ECCC-Report TR97-010https://eccc.weizmann.ac.il/report/1997/010Comments and Revisions published for TR97-010en-usFri, 11 Apr 1997 18:43:43 +0300
Paper TR97-010
| Testing and Weight Distributions of Dual Codes |
Marcos Kiwi
https://eccc.weizmann.ac.il/report/1997/010
We study the testing problem, that is, the problem of determining (maybe
probabilistically) if a function to which we have oracle access
satisfies a given property.
We propose a framework in which to formulate and carry out the analyzes
of several known tests. This framework establishes a connection between
testing and the theory of weight distributions of dual codes. We
illustrate this connection by giving a coding theoretic interpretation
of several tests that fall under the label of low-degree tests. We also
show how the coding theoretic connection we establish naturally suggests
a new way of testing for linearity over finite fields.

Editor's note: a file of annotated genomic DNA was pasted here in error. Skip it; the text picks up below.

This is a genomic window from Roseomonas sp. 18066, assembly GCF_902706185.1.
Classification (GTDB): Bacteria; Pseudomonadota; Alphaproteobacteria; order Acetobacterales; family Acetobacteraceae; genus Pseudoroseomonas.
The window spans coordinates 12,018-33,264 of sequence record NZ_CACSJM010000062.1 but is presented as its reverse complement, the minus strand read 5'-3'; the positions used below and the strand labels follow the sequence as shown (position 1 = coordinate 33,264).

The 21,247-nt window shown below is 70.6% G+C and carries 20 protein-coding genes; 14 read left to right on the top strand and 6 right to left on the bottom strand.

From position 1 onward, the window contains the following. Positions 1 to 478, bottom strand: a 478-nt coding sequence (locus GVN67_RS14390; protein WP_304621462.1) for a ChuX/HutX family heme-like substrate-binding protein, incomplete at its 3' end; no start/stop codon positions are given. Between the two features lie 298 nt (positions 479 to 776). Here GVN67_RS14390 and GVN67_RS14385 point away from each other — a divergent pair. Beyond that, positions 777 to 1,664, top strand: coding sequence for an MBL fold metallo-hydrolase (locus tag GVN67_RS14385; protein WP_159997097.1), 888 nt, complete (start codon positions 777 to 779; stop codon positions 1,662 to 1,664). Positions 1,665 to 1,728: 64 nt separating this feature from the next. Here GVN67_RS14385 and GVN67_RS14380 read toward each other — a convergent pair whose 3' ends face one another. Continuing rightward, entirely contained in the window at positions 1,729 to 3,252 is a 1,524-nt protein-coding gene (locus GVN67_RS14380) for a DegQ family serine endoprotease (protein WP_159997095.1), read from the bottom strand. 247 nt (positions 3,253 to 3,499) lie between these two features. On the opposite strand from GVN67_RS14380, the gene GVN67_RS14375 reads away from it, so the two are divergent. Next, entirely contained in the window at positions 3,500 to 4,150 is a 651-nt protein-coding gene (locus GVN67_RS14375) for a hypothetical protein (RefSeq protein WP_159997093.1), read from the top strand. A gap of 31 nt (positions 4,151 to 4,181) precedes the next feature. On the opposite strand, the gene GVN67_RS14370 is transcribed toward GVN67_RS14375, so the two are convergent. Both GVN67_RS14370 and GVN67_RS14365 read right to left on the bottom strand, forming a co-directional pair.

There are two important parameters associated to every test. The first
one is the test's probability of rejecting the claim that the function
to which it has oracle access satisfies a given property. The second
one is the distance from the oracle function to any function that
satisfies the property of interest. The goal when analyzing tests is to
explain the relationship between these two parameters. There are
several good reasons why good analyzes are worth striving for. For
example, improved analyzes of a family of tests referred to as
low-degree tests, typically translate into improved construction of
probabilistically checkable proofs and better hardness of approximation
results.
We derive from the MacWilliams Theorems a general result, the Duality
Testing Lemma, and use it to analyze the simpler tests that fall into
our framework. The analyzes we present elicit the fact that a test's
probability of rejecting a function depends on how far away the function
is from every function that satisfies the property of interest. Other
standard ways of addressing the testing problem do not capture this
intuition. We discuss the apparent benefits and limitations of our
approach to the testing problem and contrast it to the ones found in the
literature.
Fri, 11 Apr 1997 18:43:43 +0300https://eccc.weizmann.ac.il/report/1997/010